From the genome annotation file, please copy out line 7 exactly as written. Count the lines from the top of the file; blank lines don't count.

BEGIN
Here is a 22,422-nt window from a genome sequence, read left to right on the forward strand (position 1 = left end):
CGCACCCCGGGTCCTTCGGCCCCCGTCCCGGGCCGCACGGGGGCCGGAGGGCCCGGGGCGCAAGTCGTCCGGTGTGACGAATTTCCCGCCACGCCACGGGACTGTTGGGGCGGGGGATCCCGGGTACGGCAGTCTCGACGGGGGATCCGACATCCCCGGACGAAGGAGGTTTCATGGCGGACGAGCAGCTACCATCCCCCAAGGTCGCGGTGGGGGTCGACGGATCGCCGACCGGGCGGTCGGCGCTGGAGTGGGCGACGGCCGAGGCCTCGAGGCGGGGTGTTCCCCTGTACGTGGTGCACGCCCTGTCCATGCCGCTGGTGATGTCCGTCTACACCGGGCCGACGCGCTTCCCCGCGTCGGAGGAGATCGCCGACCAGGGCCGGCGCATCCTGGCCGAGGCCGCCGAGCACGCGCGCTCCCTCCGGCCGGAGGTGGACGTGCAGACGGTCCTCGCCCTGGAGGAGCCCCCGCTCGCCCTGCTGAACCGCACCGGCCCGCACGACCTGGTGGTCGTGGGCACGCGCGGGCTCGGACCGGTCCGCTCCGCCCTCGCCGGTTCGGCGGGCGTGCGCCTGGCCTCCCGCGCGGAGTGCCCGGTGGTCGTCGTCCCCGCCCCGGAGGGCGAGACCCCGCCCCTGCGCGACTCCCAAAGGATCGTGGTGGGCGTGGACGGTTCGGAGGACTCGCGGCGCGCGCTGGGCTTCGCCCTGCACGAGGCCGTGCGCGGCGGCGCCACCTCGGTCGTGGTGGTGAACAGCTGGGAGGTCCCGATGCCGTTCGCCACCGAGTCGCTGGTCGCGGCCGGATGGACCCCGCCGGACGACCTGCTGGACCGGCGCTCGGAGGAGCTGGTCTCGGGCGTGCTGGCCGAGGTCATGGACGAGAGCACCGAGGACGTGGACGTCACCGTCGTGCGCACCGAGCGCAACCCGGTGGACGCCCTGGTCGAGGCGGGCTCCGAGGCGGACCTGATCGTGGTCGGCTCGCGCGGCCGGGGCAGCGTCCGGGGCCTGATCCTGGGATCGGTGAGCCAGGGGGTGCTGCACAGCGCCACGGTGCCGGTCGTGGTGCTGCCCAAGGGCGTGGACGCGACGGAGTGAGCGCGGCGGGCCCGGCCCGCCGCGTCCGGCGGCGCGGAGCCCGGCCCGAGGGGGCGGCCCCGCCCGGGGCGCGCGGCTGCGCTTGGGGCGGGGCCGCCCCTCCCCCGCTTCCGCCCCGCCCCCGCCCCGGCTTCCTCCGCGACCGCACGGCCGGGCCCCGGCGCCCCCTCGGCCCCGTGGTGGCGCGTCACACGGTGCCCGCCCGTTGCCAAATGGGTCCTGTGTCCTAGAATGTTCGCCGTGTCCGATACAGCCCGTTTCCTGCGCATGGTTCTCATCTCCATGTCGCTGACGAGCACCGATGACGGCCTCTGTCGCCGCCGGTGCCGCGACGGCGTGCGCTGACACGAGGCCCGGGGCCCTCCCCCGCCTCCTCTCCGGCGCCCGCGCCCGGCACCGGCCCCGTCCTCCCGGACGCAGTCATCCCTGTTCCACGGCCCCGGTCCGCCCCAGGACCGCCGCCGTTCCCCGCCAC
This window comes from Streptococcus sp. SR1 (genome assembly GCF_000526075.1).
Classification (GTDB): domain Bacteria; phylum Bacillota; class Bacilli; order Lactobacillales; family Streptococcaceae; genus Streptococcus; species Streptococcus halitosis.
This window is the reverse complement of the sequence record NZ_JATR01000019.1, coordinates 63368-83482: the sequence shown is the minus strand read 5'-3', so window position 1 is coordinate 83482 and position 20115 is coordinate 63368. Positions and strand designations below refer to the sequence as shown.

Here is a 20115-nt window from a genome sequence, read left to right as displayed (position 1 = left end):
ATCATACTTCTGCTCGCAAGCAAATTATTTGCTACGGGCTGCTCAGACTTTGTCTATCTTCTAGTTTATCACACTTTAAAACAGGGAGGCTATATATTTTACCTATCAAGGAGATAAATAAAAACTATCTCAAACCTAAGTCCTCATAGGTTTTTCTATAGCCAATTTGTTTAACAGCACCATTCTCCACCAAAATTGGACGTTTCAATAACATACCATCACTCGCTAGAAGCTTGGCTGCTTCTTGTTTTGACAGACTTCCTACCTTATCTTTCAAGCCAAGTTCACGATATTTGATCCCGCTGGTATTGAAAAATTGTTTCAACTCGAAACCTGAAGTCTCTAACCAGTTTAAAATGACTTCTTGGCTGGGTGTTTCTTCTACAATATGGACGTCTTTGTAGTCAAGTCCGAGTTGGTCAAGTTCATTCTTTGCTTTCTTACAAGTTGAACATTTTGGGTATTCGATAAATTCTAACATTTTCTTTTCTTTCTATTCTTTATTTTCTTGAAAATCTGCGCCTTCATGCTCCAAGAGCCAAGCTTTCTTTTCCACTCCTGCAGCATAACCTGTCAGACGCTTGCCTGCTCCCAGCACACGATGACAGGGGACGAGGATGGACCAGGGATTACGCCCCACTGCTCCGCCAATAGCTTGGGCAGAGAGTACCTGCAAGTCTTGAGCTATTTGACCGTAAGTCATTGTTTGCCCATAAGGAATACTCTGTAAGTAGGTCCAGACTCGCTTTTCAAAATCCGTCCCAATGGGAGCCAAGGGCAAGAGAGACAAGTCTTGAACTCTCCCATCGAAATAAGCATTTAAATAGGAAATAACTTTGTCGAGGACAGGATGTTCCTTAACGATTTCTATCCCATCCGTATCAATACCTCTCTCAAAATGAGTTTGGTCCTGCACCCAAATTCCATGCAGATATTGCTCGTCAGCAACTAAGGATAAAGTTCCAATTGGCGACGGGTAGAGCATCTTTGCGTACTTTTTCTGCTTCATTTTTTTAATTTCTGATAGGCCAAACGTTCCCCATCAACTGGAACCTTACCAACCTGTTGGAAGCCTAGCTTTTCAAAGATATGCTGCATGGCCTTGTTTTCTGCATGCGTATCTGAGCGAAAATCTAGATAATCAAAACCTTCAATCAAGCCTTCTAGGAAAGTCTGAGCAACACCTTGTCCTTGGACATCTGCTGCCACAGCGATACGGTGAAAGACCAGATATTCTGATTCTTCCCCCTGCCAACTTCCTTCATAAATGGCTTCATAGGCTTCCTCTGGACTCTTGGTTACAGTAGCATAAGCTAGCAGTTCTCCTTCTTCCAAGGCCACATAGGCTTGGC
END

ATCATACTTCTGCTCGCAAGCAAATTATTTGCTACGGGCTGCTCAGACTTTGTCTATCTTCTAGTTTATCACACTTTAAAACAGGGAGGCTATATATTTTACCTATCAAGGAGATAAATAAAAACTATCTCAAACCTAAGTCCTCATAGGTTTTTCTATAGCCAATTTGTTTAACAGCACCATTCTCCACCAAAATTGGACGTTTCAATAACATACCATCACTCGCTAGAAGCTTGGCTGCTTCTTGTTTTGACAGACTTCCTACCTTATCTTTCAAGCCAAGTTCACGATATTTGATCCCGCTGGTATTGAAAAATTGTTTCAACTCGAAACCTGAAGTCTCTAACCAGTTTAAAATGACTTCTTGGCTGGGTGTTTCTTCTACAATATGGACGTCTTTGTAGTCAAGTCCGAGTTGGTCAAGTTCATTCTTTGCTTTCTTACAAGTTGAACATTTTGGGTATTCGATAAATTCTAACATTTTCTTTTCTTTCTATTCTTTATTTTCTTGAAAATCTGCGCCTTCATGCTCCAAGAGCCAAGCTTTCTTTTCCACTCCTGCAGCATAACCTGTCAGACGCTTGCCTGCTCCCAGCACACGATGACAGGGGACGAGGATGGACCAGGGATTACGCCCCACTGCTCCGCCAATAGCTTGGGCAGAGAGTACCTGCAAGTCTTGAGCTATTTGACCGTAAGTCATTGTTTGCCCATAAGGAATACTCTGTAAGTAGGTCCAGACTCGCTTTTCAAAATCCGTCCCAATGGGAGCCAAGGGCAAGAGAGACAAGTCTTGAACTCTCCCATCGAAATAAGCATTTAAATAGGAAATAACTTTGTCGAGGACAGGATGTTCCTTAACGATTTCTATCCCATCCGTATCAATACCTCTCTCAAAATGAGTTTGGTCCTGCACCCAAATTCCATGCAGATATTGCTCGTCAGCAACTAAGGATAAAGTTCCAATTGGCGACGGGTAGAGCATCTTTGCGTACTTTTTCTGCTTCATTTTTTTAATTTCTGATAGGCCAAACGTTCCCCATCAACTGGAACCTTACCAACCTGTTGGAAGCCTAGCTTTTCAAAGATATGCTGCATGGCCTTGTTTTCTGCATGCGTATCTGAGCGAAAATCTAGATAATCAAAACCTTCAATCAAGCCTTCTAGGAAAGTCTGAGCAACACCTTGTCCTTGGACATCTGCTGCCACAGCGATACGGTGAAAGACCAGATATTCTGATTCTTCCCCCTGCCAACTTCCTTCATAAATGGCTTCATAGGCTTCCTCTGGACTCTTGGTTACAGTAGCATAAGCTAGCAGTTCTCCTTCTTCCAAGGCCACATAGGCTTGGC